Stop using lockdowns to control the pandemic. That’s what the World Health Organization is now urging political leaders around the globe
“We in the World Health Organization do not advocate lockdowns as the primary means of control of this virus,” WHO Special Envoy David Nabarro told The Spectator in an interview aired on Oct. 8. “The only time we believe a lockdown is justified is to buy you time to reorganize, regroup, rebalance your resources, protect your health workers who are exhausted, but by and large, we’d rather not do it.”
Nabarro said that poorer populations are being harmed the most around the world as one of the victims, not of the virus, but of government ordered lockdowns.
“Just look at what’s happened to the tourism industry, for example in the Caribbean or in the Pacific, because people aren’t taking their holidays. Look what’s happened to smallholder farmers all over the world because their markets have got dented. Look what’s happening to poverty levels. It seems that we may well have a doubling of world poverty by next year. Seems that we may well have at least a doubling of child malnutrition because children are not getting meals at school and their parents, in poor families, are not able to afford it,” Nabarro said.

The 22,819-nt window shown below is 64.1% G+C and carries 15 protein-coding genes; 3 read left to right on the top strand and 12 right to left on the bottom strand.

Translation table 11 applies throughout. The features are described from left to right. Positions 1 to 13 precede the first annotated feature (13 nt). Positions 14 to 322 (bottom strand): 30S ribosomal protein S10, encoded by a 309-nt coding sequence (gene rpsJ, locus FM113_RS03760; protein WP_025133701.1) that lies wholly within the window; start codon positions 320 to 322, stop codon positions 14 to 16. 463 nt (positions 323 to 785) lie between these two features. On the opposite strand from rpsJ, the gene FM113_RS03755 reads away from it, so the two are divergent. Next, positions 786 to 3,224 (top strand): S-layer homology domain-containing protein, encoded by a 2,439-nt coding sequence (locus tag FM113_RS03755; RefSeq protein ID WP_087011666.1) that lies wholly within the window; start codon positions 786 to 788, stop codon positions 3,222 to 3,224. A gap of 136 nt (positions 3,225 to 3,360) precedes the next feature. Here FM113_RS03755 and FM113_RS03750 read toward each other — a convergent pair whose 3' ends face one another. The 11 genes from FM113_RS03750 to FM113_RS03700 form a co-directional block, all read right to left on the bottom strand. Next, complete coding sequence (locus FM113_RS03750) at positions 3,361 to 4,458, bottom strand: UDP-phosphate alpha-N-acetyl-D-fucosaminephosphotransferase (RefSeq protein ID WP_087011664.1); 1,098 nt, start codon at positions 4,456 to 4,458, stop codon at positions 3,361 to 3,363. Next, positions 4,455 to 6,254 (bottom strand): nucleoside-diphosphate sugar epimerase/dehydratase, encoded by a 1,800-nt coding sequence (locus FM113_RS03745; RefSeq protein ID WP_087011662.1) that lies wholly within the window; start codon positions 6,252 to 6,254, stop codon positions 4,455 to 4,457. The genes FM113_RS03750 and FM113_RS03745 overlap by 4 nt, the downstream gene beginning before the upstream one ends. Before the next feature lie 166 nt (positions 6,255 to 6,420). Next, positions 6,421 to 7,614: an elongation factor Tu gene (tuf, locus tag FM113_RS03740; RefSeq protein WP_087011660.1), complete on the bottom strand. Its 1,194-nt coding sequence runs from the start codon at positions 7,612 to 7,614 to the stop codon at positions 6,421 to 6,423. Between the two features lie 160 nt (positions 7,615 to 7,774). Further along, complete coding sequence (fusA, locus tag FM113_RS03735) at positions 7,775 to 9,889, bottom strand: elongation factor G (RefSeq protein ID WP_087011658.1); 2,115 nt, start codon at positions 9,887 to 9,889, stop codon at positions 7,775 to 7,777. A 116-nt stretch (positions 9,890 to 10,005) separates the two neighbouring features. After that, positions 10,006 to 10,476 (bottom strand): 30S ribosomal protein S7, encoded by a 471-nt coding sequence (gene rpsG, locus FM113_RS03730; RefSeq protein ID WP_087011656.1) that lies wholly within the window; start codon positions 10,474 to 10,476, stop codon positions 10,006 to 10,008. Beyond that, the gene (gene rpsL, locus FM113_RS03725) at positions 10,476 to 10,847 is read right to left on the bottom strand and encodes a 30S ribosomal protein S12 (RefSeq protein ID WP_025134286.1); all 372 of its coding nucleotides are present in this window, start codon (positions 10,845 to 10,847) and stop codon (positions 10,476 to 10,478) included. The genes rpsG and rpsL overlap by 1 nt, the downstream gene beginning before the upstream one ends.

“This is a terrible, ghastly global catastrophe, actually,” he said. “And so we really do appeal to all world leaders: Stop using lockdown as your primary control method, develop better systems for doing it, work together and learn from each other, but remember—lockdowns just have one consequence that you must never ever belittle, and that is making poor people an awful lot poorer.
Nabarro isn’t the only scientist opposing lockdowns. A large number of medical and public health scientists and medical practitioners have signed the Great Barrington Declaration, which states that “current lockdown policies are producing devastating effects on short and long-term public health.”
The signatories include: “Dr. Martin Kulldorff, professor of medicine at Harvard University, a biostatistician, and epidemiologist with expertise in detecting and monitoring of infectious disease outbreaks and vaccine safety evaluations; Dr. Sunetra Gupta, professor at Oxford University, an epidemiologist with expertise in immunology, vaccine development, and mathematical modeling of infectious diseases; and Dr. Jay Bhattacharya, professor at Stanford University Medical School, a physician, epidemiologist, health economist, and public health policy expert focusing on infectious diseases and vulnerable populations.”
The declaration states, “The most compassionate approach that balances the risks and benefits of reaching herd immunity, is to allow those who are at minimal risk of death to live their lives normally to build up immunity to the virus through natural infection, while better protecting those who are at highest risk.”
With few exceptions, world leaders followed the lead of the Chinese communist regime when responding to the outbreak of the virus, imposing unprecedented lockdowns. Sweden, which didn’t impose a lockdown, experienced a lower percentage of deaths than some locales and nations that set restrictions.
In the United States, President Donald Trump delegated the decisions on lockdown measures to the governors of individual states. In the end, all but a handful of states enacted some sort of restrictive measures.